September 22, 2014
Article by Global Pre-Meds
Hospital doctor shadowing & global health experience programs.
Most medical colleges expect pre-meds to have had some kind of experience in the medical field before they apply to medical school. This is because, applying after you’ve had some experience shows that you know what you are getting into and are less likely to drop out of the program midway. Even on the personal front, it is much better to have some experience in the medical field so that you can get a clearer picture as to what is involved and whether or not a career in medicine is right for you.
So how do you go about getting any medical experience when you are not a qualified medical practitioner? That can put you in a classic catch-22 situation. The best way to resolve this impasse is by volunteering with an organisation related in some way to the healthcare field.
When it comes to volunteering, we’ve seen that a lot of students aren’t sure as to whether they should stick to one place for a long time or whether it is better to try their hand at different experiences within the medical field. Others may be confused about what kind of work experience will actually be relevant when they apply to medical school. To help you make an informed decision, we’ve put together a few tips on how to select the best kind of volunteering work and also how to gain the most out of the opportunity so that you can give your medical school application a huge boost.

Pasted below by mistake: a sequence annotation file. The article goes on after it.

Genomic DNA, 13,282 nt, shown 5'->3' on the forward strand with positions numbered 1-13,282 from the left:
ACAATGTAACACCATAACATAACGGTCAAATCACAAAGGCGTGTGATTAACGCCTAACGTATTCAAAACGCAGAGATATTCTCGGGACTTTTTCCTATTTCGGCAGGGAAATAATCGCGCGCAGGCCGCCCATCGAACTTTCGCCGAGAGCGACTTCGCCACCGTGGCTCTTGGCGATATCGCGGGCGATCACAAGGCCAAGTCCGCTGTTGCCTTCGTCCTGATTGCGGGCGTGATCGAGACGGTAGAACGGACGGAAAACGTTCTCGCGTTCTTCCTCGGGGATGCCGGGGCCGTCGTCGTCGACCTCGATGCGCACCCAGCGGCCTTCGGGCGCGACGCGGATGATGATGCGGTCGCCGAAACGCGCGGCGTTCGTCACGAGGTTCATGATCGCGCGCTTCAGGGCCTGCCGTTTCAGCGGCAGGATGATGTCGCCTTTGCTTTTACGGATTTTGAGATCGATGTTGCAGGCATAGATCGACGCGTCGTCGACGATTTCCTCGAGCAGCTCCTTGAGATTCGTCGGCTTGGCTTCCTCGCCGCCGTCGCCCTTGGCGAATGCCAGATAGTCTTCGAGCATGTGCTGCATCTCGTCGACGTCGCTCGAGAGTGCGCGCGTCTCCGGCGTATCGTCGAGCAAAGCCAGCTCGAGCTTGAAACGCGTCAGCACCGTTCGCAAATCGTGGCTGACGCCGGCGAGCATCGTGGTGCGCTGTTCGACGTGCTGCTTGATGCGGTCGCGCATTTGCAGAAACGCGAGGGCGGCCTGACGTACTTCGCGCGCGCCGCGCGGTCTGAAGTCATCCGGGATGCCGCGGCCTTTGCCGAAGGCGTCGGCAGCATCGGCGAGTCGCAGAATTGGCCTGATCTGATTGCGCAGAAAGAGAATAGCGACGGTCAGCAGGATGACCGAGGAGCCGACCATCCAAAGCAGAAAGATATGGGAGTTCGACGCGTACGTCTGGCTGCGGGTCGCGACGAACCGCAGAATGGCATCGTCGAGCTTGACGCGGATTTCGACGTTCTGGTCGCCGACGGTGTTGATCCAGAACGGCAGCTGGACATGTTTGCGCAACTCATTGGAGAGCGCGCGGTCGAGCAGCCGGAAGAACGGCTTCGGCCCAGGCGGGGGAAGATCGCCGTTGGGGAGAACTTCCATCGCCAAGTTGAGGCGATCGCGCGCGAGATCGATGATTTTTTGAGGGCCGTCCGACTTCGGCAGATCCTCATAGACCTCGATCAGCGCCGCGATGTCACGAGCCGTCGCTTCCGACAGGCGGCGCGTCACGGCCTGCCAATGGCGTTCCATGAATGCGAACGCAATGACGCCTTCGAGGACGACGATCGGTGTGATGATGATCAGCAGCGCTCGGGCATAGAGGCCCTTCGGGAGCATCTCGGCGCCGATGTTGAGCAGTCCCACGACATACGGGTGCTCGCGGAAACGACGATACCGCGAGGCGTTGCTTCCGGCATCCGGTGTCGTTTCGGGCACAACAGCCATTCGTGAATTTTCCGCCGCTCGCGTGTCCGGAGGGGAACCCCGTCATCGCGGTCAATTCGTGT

Both have their pros and cons. Staying with one opportunity for the long term shows your commitment and also increases your chances of being given more challenging tasks and broadening your experience. This translates to more impressive letters of recommendation. However, dabbling in different volunteer opportunities will help expand your horizons and your exposure to different fields but it is important that you choose your opportunities carefully so that all of them contribute to your growth personally and professionally.
Most volunteers feel like they have been stuck with unnecessary and silly jobs. But you have to realise that you have managed to get one foot in the door. The rest is up to you to make it a good experience. One way to do that is to network with the rest of the staff. Get to know the nurses, the doctors, the patients and the other professionals who are around you. When you do this over a period of time, you will gain the respect and confidence of the others and slowly they will begin to trust you with more responsibilities. The important thing is to earn the trust and respect of your colleagues and peers.
Yes, you can do volunteer work in a non-medical field if you are passionate about it. In fact, there are a lot of qualities that can be gained from these other volunteering stints that can later be transferred into your medical profession. For example, if you worked a lot in teams and you developed your leadership skills, you could mention that in your application because it will be relevant to doctors who need to work together. However, remember that you are going to be applying to medical school so you should have at least one or two medical related volunteering experiences along with the others.
Make it a habit to make notes and document your experience right from the very beginning. That way you won’t forget anything and your notes will come in very handy when you are questioned during your interview for medical school. If you have volunteered in an organisation for long enough so that people there know you personally, try to get a letter of recommendation from them. It will give your application a huge boost.